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Court Rules Venue Owners Violated Discrimination Laws by Refusing to Host Same-Sex Wedding

Key point 13-02.1. In the Smith case (1990) the Supreme Court ruled that a neutral law of general applicability is presumably valid and need not be supported by a compelling government interest to be consistent with the First Amendment, even if it interferes with the exercise of religion.
Key point 13-02.2. Congress enacted the Religious Freedom Restoration Act to prevent the government from enacting any law or adopting any practice that substantially burdens the free exercise of religion unless the law or practice is supported by a compelling government interest. The compelling government interest requirement applies to any law, including neutral laws of general applicability. The objective of the Act was to repudiate the Supreme Court's decision in the Smith case (1990) in which the Court ruled that neutral laws of general applicability that burden the free exercise of religion do not need ...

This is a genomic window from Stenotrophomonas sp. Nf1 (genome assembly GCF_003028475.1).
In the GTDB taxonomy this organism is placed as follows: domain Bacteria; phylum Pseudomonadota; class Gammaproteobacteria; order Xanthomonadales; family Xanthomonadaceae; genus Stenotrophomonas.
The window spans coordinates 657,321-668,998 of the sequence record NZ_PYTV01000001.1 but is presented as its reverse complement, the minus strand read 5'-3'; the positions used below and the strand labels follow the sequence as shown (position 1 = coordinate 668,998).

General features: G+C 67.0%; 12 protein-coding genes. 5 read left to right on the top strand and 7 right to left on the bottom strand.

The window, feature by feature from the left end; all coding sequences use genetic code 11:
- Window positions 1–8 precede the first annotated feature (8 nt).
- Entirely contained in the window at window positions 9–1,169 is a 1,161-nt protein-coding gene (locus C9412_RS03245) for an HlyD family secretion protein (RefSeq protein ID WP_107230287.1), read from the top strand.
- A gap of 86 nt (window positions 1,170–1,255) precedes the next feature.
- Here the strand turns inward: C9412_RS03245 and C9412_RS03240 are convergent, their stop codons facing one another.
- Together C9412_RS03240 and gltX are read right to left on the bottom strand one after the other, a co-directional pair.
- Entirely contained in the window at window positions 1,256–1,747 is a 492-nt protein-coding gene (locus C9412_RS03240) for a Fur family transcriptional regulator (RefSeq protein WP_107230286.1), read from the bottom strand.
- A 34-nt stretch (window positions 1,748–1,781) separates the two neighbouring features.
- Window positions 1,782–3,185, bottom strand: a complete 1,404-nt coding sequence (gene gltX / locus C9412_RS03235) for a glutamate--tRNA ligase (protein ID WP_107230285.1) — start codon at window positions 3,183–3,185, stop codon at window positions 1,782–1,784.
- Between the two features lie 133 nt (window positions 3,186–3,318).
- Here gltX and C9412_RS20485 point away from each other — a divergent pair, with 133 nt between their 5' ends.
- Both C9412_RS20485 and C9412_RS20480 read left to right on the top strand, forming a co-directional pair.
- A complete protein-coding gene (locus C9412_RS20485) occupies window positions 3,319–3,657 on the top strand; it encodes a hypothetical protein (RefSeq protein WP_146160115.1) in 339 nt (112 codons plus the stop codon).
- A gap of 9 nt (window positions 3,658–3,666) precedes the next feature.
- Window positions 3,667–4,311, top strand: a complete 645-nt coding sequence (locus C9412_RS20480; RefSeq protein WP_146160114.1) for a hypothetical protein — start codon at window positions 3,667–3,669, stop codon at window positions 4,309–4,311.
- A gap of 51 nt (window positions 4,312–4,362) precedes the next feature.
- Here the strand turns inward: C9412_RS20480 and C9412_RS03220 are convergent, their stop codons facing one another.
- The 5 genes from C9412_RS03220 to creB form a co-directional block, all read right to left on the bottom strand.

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  • April 20, 2017

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